From our survey, 86% (110/128) of European clinical geneticists reported being aware of DTC GT while 68% (198/291) of clinical geneticists in a Japanese study stated they were aware of DTC GT . The higher level of awareness of our respondents may be due to the fact that Ohata and colleagues conducted their survey three years prior to ours (September and October 2007), at a time that can be considered relatively early in the development of the DTC GT phenomenon. They also posed the question specifically about awareness of particular types of DTC genetic tests: 'DTC genetic testing kits for the classification of predisposition to obesity or the prediction of susceptibility to hypertension/diabetes mellitus/osteoporosis have become commercially available. Do you know about the sale of such test kits?' Therefore, answering in the negative would not necessarily mean not knowing about DTC genetic tests in general. Forty-two percent of the 1880 DocStyles respondents (n=790) were aware of DTC GT services and this difference in awareness may be also due to the fact that this survey was conducted in 2008 but also perhaps due to the fact that none of the healthcare professionals involved in the survey were genetics specialists per se. The increasing awareness among healthcare providers is in line with increasing awareness in the general population .
As mentioned by Brett et al. (2012), the size of the DTC GT market and therefore its impact on clinical services is difficult to assess. Based on our study, 42% and 54% of respondents had at least one patient contact them regarding DTC genetic testing without having purchased and after having purchased testing services respectively. Six percent of the clinical geneticists who responded to Ohata and colleagues survey reported having a consultation with a patient regarding DTC GT . Hock et al. report that 46% of genetic counsellors (146/312) had worked with patients who brought up DTC GT and 14% had patients who wanted to address their DTC GT results . While Giovanni et al.  and Brett et al.  reported that 16.5% (22/133), and 11.3% (19/168), respectively, stated having at least one patient consult them regarding the results from DTC GT companies. About 6% (n= 118) of the respondents of the DocStyles survey reported having at least one patient bringing in DCT GT results to discuss in the past 12 months . Again, our higher percentage may simply be due to the fact that we collected data later, except that the Australian study took place months after ours. The above results are also in line with studies that measured the impact of DTC advertising for hereditary breast cancer testing on genetic services which showed an increase in patient interest in the test as well as an increase in the number of genetic tests ordered by medical professionals [35–37]. Furthermore, five and four of the respondents in our study reported to have been contacted by over 100 patients regarding DTC GT before and after having purchased testing, respectively (Table 3). This is a very high number and we speculate whether this is (partly) due to a confusion on the part of these physicians regarding the exact meaning of DTC GT. Alternately, some countries may have companies that are advertising (if not also selling) some tests DTC and this has resulted in the high number of consultations. This issue is particularly important when trying to assess how much of the resources from the public or traditional healthcare system will be consumed by customers of DTC GT companies in the form of referrals to physicians within the public system.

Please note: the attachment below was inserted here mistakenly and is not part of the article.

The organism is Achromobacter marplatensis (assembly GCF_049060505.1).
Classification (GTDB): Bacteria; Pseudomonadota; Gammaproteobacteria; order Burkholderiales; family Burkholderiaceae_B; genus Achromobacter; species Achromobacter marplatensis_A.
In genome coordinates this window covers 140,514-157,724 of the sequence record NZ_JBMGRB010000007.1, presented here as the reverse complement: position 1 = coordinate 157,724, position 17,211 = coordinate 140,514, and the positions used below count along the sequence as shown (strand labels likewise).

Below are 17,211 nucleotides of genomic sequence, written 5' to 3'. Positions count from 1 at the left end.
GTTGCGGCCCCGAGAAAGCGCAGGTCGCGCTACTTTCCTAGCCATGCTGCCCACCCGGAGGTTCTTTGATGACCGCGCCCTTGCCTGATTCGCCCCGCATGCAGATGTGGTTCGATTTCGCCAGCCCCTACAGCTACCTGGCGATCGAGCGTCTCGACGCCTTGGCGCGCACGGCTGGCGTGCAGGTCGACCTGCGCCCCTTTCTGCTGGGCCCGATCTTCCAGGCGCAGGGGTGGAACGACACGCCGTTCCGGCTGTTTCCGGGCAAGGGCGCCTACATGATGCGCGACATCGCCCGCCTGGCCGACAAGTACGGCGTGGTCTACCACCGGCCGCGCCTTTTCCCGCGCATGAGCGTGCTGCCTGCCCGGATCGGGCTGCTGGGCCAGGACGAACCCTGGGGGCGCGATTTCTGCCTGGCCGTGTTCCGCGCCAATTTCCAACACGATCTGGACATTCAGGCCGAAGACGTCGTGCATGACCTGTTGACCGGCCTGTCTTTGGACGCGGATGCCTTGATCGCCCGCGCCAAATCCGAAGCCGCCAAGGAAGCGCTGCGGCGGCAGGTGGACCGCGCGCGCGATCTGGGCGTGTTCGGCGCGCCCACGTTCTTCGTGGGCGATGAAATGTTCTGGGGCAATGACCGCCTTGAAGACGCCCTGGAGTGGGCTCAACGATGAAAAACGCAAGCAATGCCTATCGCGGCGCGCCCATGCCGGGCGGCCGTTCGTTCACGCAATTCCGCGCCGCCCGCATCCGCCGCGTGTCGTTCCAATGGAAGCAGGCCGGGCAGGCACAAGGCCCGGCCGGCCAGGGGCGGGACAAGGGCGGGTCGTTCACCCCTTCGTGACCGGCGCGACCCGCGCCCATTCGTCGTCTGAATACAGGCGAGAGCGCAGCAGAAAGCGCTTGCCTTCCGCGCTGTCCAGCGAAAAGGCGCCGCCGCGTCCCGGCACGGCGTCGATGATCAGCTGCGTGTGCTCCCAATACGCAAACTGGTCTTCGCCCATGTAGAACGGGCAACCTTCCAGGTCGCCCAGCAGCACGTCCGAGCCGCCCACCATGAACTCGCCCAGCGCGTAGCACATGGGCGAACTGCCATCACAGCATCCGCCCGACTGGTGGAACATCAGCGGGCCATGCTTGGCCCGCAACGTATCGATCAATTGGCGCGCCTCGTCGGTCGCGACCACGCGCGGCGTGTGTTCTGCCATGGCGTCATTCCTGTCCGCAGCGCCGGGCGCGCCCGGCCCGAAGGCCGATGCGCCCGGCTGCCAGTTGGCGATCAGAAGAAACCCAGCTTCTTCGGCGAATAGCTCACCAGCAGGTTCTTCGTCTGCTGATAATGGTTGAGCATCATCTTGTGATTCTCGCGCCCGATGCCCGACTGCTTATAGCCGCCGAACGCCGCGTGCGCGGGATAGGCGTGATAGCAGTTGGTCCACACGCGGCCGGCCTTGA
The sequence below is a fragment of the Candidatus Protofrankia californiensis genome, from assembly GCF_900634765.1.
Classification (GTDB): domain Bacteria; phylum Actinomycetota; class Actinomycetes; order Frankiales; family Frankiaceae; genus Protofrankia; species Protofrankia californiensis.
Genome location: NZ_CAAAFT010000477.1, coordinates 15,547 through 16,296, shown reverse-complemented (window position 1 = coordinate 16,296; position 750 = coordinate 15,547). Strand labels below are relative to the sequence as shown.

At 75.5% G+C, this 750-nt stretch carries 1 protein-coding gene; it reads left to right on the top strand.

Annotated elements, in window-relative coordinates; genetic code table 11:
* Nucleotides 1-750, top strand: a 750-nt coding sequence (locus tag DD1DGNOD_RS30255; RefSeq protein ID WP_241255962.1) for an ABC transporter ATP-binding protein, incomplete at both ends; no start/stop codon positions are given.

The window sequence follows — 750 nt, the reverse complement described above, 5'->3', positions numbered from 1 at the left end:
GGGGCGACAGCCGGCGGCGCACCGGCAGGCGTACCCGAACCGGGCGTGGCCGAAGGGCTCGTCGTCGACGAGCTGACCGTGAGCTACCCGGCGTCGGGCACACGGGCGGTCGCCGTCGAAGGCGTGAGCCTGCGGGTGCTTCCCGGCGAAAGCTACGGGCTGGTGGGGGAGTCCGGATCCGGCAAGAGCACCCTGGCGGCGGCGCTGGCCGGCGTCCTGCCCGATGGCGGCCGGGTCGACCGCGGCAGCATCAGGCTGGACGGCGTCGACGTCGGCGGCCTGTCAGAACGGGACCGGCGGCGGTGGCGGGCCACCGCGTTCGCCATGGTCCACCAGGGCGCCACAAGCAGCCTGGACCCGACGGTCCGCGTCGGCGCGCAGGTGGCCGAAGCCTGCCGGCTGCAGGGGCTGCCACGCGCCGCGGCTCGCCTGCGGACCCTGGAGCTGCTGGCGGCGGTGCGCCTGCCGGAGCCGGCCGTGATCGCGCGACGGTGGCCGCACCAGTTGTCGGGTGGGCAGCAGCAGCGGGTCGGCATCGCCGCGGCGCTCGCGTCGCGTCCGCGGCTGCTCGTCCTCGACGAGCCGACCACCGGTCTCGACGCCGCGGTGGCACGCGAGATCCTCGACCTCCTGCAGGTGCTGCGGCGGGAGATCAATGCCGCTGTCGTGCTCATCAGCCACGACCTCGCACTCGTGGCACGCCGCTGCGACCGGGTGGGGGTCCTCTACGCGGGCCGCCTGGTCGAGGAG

The response rate of 44% (131/300) is somewhat less than the mean response rate of 56% calculated in a review of surveys conducted with healthcare professionals . The corresponding 131 returned questionnaires did not allow for the power needed to detect subtle differences in subcatergories (that is, differences in responses based on years in practice or based on regional location). Furthermore, we are aware that those clinicians who did respond to our survey may be geneticists who have particularly stronger (negative) opinions towards DTC GT and/or have had more experience with patients requesting information about these services than non-respondents. In this way, our results may not be generalizable to all European clinical geneticists and additional studies looking at non-responders' characteristics should be performed. Moreover, we sent invitations mostly to the directors of clinical genetics institutes whom are likely to be older, and have practised clinical genetics under more traditional models of testing and counselling and therefore may not be as open to newer models. That being said, the average year of birth of respondents is 1957 (SD, 8.1; range, 1941 to 1983) and the average years in practice is 21 years (SD, 8.3; range, 2 to 40 years) hence there is still a good range of years of experience of respondents represented in this study.